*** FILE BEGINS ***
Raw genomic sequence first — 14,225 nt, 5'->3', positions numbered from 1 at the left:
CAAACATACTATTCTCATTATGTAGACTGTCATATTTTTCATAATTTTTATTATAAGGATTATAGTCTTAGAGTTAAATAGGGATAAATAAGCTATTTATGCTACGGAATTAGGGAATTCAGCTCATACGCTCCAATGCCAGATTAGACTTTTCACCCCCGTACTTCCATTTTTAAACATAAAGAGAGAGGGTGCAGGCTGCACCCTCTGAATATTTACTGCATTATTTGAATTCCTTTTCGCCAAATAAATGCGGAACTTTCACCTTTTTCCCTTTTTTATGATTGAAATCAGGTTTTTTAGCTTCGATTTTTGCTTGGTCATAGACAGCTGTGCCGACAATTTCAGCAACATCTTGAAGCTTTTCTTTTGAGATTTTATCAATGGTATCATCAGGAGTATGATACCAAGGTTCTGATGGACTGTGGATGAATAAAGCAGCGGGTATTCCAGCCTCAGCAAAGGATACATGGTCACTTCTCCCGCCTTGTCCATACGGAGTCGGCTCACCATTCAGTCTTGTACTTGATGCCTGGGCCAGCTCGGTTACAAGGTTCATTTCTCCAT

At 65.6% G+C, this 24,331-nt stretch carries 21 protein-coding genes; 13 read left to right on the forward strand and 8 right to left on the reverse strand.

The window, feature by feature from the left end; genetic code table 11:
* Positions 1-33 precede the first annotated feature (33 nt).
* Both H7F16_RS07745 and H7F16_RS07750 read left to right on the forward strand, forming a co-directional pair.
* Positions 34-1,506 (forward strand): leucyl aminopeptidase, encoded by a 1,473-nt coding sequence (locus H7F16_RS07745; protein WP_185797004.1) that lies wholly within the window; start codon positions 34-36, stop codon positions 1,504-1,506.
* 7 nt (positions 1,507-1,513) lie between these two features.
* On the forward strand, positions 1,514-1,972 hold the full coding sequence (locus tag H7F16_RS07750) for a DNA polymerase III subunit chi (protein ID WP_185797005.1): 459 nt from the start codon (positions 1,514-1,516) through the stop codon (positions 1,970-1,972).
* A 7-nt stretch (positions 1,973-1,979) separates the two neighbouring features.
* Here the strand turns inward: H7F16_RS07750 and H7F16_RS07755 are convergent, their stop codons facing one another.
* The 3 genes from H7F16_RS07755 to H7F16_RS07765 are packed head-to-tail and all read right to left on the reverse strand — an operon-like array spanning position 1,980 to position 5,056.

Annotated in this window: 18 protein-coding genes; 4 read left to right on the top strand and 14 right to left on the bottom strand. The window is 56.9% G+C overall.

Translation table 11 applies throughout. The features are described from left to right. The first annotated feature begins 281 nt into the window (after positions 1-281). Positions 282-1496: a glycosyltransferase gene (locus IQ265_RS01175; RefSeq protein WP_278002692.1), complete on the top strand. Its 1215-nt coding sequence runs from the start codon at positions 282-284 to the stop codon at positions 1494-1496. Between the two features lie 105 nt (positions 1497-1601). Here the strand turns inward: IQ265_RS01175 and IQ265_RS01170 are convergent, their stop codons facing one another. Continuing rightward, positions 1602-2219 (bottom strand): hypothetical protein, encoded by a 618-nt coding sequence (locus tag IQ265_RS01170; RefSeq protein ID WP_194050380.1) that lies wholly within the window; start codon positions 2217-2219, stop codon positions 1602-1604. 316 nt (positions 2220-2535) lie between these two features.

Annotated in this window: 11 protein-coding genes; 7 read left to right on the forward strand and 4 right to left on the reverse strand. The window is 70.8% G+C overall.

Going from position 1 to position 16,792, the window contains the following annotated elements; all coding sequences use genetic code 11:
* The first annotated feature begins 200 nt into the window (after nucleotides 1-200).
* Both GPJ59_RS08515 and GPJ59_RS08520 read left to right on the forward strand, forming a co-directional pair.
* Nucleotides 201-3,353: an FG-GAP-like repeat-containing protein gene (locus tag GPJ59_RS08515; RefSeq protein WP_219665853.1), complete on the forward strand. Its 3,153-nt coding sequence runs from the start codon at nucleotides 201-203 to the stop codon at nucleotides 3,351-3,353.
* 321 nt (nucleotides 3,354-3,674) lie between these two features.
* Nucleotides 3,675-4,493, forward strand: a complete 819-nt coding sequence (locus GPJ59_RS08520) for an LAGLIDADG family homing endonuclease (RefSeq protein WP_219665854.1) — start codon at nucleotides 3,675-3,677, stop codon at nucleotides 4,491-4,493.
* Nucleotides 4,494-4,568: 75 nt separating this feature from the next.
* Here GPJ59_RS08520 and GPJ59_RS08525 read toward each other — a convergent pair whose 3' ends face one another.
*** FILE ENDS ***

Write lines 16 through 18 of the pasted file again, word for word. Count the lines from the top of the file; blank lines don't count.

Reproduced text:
Going from position 1 to position 16,792, the window contains the following annotated elements; all coding sequences use genetic code 11:
* The first annotated feature begins 200 nt into the window (after nucleotides 1-200).
* Both GPJ59_RS08515 and GPJ59_RS08520 read left to right on the forward strand, forming a co-directional pair.